2 Oct 2014

NZ Muslims against SAS going to Iraq

8:00 am on 2 October 2014

Members of New Zealand's Muslim community have told Radio New Zealand sending troops to fight Islamic State (IS) in Iraq would be a mistake.

Prime Minister John Key has said he is seeking advice as to what military support New Zealand could offer, if asked to join United States-led forces targeting the jihadists in Iraq and Syria.

A mosque in the Christchurch suburb of Riccarton.

New Zealand Muslims fear involvment in Iraq could cause further radicalisation. Photo: RNZ / Patrick Phelps

Speaking after evening prayers at Wellington's Kilbirnie mosque last night, secretary of the International Muslim Association of New Zealand, Tahir Nawaz, said sending the SAS to Iraq would be a bad idea.

"We are a a very good community here, we are very co-operative. Once New Zealand troops are sent there, our public attitude could change. At the end of the day there would be people living here whose roots are in the countries where New Zealand would send the troops."

Secretary of the Federation of Islamic Associations of New Zealand, Tony Green, who is based in Christchurch, said the United States invasion of Iraq created the conditions that gave rise to IS and further western intervention would only make things worse.

And he said it would further radicalise Muslims in the west, some of whom have started joining the militant group.

"That potentially fuels things because the whole martyr kind of scenario that's been painted by the groups calling themselves IS, that would fan the flames more than anything."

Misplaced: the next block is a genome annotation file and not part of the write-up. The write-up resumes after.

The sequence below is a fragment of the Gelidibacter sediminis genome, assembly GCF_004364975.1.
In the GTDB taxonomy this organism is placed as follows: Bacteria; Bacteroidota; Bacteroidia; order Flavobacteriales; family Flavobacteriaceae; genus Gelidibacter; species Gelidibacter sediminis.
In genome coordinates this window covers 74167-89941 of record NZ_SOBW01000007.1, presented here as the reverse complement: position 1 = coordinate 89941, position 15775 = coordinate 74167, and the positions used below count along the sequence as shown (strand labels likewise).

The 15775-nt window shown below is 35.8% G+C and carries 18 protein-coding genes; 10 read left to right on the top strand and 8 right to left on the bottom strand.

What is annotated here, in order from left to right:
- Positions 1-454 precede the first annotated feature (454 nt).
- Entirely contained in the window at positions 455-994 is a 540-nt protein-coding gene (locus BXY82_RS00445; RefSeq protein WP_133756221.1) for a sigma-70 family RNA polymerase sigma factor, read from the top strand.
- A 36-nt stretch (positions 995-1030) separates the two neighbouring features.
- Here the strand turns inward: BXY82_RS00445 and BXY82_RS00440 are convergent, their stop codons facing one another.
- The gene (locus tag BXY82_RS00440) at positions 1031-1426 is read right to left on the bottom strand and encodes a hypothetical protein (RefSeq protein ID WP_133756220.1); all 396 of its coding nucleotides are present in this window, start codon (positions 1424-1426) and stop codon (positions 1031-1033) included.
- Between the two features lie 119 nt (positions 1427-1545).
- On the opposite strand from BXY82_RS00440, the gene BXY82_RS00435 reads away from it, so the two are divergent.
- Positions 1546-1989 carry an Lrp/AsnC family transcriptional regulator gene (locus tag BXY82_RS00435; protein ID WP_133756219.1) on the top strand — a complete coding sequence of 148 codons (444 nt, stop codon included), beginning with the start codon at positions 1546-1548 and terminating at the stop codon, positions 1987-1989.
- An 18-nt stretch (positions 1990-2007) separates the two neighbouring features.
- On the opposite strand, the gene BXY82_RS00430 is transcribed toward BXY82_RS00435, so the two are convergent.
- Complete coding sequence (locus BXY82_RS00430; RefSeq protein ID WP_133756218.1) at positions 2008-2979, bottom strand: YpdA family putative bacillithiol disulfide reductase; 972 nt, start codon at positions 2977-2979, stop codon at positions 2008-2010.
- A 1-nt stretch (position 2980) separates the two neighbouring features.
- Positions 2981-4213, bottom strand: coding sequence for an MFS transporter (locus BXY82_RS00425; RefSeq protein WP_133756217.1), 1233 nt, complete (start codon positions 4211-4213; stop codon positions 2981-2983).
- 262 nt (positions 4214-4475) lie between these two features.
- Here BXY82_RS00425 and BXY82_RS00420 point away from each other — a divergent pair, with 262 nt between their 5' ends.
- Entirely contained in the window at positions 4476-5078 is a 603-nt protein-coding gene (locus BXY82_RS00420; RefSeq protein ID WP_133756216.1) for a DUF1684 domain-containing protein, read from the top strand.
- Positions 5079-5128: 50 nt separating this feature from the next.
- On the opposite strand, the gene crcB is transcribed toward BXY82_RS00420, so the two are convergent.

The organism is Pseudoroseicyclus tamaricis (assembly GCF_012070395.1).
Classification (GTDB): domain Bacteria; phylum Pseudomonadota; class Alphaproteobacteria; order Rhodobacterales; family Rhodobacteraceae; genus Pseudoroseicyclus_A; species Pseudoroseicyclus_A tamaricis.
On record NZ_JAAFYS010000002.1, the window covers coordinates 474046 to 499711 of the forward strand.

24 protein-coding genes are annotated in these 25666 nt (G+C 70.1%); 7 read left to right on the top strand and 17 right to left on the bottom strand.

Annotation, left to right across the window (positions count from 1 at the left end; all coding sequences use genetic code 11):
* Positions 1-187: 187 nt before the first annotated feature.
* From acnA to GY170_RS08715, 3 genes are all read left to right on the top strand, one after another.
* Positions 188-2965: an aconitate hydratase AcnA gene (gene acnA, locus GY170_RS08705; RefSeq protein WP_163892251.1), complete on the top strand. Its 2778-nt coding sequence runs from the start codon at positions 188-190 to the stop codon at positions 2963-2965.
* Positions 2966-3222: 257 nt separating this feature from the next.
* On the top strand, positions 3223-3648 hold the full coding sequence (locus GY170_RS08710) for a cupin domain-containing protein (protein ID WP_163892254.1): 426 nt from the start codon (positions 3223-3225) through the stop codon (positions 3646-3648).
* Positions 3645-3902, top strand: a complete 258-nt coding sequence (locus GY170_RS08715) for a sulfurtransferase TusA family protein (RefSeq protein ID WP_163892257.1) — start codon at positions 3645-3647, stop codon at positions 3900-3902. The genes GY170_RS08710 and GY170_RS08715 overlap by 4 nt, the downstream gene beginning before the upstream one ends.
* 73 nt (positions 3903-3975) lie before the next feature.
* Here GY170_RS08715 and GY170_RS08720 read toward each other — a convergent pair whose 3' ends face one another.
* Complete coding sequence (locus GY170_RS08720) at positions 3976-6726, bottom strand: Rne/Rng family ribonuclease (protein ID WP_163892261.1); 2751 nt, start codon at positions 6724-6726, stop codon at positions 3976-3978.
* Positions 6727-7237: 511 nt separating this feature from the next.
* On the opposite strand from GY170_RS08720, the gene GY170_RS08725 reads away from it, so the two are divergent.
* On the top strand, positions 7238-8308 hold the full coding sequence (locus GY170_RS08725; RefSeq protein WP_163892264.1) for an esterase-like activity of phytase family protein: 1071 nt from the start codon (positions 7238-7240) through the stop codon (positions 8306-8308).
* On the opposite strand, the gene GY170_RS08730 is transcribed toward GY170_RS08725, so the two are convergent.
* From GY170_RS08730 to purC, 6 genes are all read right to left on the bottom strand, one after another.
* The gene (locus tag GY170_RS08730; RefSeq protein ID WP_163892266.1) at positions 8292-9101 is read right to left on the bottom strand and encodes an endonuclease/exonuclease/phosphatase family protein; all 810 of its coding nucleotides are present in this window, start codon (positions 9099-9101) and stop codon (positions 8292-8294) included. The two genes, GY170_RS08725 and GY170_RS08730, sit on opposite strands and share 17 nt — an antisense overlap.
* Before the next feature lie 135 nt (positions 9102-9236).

Another Christchurch Muslim, who asked not to be named, said sending troops to Iraq would play into the hands of IS.

"If you look at what came out of America going into Iraq, it didn't bring anything good. I personally think that it can be used for the evil people to radicalise people and use it for their own purpose."

President of the South Auckland Muslim Association, Mohammed Farouk Khan, is also opposed to New Zealand getting involved with the US-led action.

"What difference does it make if America as a superpower goes to throw bombs on Iraq to stop bad people doing bad things, are innocent people not getting killed? So what is the difference between the bad people killing innocent people and a superpower killing innocent people as well?"

Mr Khan said Iraq and Syria need to solve conflicts within their borders themselves through peaceful negotiations.

Mr Green said the examples in Australia of terror plots allegedly being hatched by IS cells, and of Australian Muslims travelling to the Middle East to fight with IS are unlikely to arise here.

But he says there are no guarantees it will not happen.

"I can't give you an answer to that, but I just pray that's not the case. I mean we're watchful, and we try to engage with the wider community. I hope it's not the case, I seriously do."

Police raids in Australia have led to some Muslims there being vilified, with incidences of graffiti on mosques.

A restaurant owner in the Auckland suburb of Sandringham, Mohammed Raqheen, said he worries about the same thing happening in New Zealand.

"I think it's going to be a problem for us in future. That's what the media's spreading, that Muslims are terrorists."

However Mr Raqheen, said so far he has found New Zealanders are generally very tolerant and understand that most Muslims find acts of terrorism just as abhorrent as they do.